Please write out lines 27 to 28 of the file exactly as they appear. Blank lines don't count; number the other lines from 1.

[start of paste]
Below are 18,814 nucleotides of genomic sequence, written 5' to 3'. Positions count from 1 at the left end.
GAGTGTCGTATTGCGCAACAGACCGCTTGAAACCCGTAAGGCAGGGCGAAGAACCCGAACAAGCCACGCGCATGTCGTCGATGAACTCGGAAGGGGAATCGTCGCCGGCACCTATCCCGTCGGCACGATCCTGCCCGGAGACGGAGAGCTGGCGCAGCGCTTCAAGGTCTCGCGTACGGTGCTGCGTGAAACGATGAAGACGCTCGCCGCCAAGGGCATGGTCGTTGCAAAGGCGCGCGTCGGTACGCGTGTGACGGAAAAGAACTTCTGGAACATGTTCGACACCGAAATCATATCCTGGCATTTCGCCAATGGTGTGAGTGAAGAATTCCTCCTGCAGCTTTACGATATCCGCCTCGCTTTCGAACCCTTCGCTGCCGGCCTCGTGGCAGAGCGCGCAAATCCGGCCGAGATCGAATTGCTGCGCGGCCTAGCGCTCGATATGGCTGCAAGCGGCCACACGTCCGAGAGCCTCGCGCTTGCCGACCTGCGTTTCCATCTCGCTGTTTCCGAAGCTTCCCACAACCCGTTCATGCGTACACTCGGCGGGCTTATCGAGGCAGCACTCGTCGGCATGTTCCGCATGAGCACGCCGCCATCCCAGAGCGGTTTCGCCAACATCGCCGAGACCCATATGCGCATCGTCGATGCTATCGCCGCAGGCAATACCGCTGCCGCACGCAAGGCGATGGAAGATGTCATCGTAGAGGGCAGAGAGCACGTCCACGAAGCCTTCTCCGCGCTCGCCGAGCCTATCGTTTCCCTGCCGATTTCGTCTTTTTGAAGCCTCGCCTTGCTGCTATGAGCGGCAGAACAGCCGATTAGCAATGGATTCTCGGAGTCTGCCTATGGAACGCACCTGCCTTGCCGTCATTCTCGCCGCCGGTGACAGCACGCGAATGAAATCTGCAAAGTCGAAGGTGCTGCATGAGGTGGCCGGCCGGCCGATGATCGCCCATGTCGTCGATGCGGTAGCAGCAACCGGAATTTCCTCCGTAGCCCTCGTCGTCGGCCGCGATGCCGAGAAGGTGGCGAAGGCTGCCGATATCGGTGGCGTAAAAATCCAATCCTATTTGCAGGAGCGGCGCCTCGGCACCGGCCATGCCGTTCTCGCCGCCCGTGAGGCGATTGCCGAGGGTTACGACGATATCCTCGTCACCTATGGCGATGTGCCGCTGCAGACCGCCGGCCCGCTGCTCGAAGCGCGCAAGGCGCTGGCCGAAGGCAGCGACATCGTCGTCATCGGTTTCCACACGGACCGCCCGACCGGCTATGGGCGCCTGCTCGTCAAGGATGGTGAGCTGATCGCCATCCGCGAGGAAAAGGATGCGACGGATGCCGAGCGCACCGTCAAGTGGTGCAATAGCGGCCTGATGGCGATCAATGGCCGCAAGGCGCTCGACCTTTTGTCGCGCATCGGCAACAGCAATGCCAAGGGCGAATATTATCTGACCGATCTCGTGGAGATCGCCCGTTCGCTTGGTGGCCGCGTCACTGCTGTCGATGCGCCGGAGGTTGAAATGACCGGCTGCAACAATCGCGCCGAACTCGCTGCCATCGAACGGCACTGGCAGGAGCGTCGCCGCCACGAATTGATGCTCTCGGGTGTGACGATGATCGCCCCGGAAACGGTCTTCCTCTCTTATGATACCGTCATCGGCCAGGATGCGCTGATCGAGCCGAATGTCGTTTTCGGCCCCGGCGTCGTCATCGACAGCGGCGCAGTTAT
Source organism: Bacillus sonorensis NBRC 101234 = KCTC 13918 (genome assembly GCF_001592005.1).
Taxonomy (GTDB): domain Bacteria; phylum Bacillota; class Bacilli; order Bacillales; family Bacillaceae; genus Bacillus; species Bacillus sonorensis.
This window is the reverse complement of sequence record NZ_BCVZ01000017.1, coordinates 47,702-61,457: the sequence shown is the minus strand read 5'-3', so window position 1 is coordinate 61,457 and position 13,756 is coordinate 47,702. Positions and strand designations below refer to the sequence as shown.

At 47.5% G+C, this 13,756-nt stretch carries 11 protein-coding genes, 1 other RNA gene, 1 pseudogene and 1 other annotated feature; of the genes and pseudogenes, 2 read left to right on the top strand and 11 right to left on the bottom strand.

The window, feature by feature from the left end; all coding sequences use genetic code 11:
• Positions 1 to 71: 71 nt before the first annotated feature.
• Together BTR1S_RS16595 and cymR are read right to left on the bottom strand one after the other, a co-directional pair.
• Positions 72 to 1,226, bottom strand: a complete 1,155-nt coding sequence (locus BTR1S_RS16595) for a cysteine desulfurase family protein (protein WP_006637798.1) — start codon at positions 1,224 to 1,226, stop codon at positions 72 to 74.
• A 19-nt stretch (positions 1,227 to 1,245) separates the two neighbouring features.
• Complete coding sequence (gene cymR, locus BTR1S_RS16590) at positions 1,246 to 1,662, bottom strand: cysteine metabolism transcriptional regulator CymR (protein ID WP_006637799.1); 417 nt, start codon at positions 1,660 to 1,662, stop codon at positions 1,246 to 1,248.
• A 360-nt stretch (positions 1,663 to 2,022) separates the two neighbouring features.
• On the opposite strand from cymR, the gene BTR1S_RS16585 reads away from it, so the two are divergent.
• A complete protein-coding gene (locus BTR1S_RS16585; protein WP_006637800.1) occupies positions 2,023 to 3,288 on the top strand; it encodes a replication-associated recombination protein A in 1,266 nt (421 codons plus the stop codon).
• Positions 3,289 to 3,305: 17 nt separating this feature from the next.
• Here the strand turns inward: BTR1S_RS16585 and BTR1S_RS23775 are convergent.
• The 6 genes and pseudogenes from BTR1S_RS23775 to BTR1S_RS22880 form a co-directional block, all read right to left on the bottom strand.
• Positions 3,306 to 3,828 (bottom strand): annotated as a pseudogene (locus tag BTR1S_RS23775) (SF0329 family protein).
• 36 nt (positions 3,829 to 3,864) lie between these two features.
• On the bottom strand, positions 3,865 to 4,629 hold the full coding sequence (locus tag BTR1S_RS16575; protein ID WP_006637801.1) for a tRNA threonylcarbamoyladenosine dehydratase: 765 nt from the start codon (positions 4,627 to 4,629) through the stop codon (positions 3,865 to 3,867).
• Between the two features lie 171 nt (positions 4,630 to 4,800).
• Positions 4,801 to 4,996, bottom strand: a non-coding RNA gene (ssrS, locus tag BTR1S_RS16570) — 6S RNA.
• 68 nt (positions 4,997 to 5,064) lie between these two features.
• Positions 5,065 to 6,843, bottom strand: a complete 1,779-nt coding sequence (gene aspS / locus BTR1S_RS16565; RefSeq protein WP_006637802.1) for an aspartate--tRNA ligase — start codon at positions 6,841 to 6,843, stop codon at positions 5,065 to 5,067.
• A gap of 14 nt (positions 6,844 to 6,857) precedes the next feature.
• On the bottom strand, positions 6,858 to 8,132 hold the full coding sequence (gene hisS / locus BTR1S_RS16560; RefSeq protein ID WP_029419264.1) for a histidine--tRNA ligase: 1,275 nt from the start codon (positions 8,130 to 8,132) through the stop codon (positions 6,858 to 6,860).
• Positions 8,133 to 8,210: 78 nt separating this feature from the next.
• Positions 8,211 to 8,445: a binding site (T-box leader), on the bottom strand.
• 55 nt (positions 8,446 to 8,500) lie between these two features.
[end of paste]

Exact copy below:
• On the bottom strand, positions 6,858 to 8,132 hold the full coding sequence (gene hisS / locus BTR1S_RS16560; RefSeq protein ID WP_029419264.1) for a histidine--tRNA ligase: 1,275 nt from the start codon (positions 8,130 to 8,132) through the stop codon (positions 6,858 to 6,860).
• Positions 8,133 to 8,210: 78 nt separating this feature from the next.